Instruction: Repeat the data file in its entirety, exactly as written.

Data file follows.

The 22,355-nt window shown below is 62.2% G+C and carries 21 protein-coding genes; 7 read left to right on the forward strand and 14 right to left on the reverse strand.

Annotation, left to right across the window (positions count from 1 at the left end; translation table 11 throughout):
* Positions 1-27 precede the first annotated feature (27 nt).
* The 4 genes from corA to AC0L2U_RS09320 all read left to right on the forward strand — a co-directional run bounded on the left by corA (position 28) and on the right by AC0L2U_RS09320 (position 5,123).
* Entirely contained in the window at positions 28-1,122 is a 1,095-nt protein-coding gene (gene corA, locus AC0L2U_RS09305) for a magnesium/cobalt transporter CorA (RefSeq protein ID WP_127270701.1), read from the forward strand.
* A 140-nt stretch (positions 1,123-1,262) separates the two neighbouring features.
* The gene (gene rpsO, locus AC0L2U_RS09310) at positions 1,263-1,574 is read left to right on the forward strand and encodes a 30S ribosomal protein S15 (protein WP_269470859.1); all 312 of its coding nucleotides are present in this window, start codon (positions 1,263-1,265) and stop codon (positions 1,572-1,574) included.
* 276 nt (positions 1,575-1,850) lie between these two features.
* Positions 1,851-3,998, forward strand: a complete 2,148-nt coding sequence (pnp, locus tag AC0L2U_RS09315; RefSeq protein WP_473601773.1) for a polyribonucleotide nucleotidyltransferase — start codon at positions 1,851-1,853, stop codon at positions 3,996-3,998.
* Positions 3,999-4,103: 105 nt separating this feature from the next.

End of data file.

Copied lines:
The 22,355-nt window shown below is 62.2% G+C and carries 21 protein-coding genes; 7 read left to right on the forward strand and 14 right to left on the reverse strand.

Annotation, left to right across the window (positions count from 1 at the left end; translation table 11 throughout):
* Positions 1-27 precede the first annotated feature (27 nt).
* The 4 genes from corA to AC0L2U_RS09320 all read left to right on the forward strand — a co-directional run bounded on the left by corA (position 28) and on the right by AC0L2U_RS09320 (position 5,123).
* Entirely contained in the window at positions 28-1,122 is a 1,095-nt protein-coding gene (gene corA, locus AC0L2U_RS09305) for a magnesium/cobalt transporter CorA (RefSeq protein ID WP_127270701.1), read from the forward strand.
* A 140-nt stretch (positions 1,123-1,262) separates the two neighbouring features.
* The gene (gene rpsO, locus AC0L2U_RS09310) at positions 1,263-1,574 is read left to right on the forward strand and encodes a 30S ribosomal protein S15 (protein WP_269470859.1); all 312 of its coding nucleotides are present in this window, start codon (positions 1,263-1,265) and stop codon (positions 1,572-1,574) included.
* 276 nt (positions 1,575-1,850) lie between these two features.
* Positions 1,851-3,998, forward strand: a complete 2,148-nt coding sequence (pnp, locus tag AC0L2U_RS09315; RefSeq protein WP_473601773.1) for a polyribonucleotide nucleotidyltransferase — start codon at positions 1,851-1,853, stop codon at positions 3,996-3,998.
* Positions 3,999-4,103: 105 nt separating this feature from the next.